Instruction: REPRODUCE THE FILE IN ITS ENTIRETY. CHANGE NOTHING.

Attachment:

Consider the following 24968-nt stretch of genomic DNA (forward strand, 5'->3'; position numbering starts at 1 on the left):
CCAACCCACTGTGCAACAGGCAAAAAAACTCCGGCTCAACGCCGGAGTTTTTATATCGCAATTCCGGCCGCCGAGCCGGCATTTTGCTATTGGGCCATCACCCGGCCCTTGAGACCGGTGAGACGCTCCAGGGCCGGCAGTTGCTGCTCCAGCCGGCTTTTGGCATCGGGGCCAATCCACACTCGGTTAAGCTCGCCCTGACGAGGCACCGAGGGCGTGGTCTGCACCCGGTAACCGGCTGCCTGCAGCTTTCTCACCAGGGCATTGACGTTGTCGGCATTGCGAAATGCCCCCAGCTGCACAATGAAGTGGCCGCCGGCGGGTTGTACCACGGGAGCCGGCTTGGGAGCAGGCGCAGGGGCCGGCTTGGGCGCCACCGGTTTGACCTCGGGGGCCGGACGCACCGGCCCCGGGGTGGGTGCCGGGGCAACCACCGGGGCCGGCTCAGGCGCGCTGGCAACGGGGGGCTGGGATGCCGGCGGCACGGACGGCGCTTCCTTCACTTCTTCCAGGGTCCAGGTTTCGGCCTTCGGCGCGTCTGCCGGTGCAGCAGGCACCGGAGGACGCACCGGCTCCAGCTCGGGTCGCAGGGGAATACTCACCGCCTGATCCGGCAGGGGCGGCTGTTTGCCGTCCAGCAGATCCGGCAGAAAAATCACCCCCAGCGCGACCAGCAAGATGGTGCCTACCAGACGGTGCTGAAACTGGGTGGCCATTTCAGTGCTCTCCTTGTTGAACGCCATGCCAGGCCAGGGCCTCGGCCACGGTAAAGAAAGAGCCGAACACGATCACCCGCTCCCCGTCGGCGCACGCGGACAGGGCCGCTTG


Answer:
Consider the following 24968-nt stretch of genomic DNA (forward strand, 5'->3'; position numbering starts at 1 on the left):
CCAACCCACTGTGCAACAGGCAAAAAAACTCCGGCTCAACGCCGGAGTTTTTATATCGCAATTCCGGCCGCCGAGCCGGCATTTTGCTATTGGGCCATCACCCGGCCCTTGAGACCGGTGAGACGCTCCAGGGCCGGCAGTTGCTGCTCCAGCCGGCTTTTGGCATCGGGGCCAATCCACACTCGGTTAAGCTCGCCCTGACGAGGCACCGAGGGCGTGGTCTGCACCCGGTAACCGGCTGCCTGCAGCTTTCTCACCAGGGCATTGACGTTGTCGGCATTGCGAAATGCCCCCAGCTGCACAATGAAGTGGCCGCCGGCGGGTTGTACCACGGGAGCCGGCTTGGGAGCAGGCGCAGGGGCCGGCTTGGGCGCCACCGGTTTGACCTCGGGGGCCGGACGCACCGGCCCCGGGGTGGGTGCCGGGGCAACCACCGGGGCCGGCTCAGGCGCGCTGGCAACGGGGGGCTGGGATGCCGGCGGCACGGACGGCGCTTCCTTCACTTCTTCCAGGGTCCAGGTTTCGGCCTTCGGCGCGTCTGCCGGTGCAGCAGGCACCGGAGGACGCACCGGCTCCAGCTCGGGTCGCAGGGGAATACTCACCGCCTGATCCGGCAGGGGCGGCTGTTTGCCGTCCAGCAGATCCGGCAGAAAAATCACCCCCAGCGCGACCAGCAAGATGGTGCCTACCAGACGGTGCTGAAACTGGGTGGCCATTTCAGTGCTCTCCTTGTTGAACGCCATGCCAGGCCAGGGCCTCGGCCACGGTAAAGAAAGAGCCGAACACGATCACCCGCTCCCCGTCGGCGCACGCGGACAGGGCCGCTTG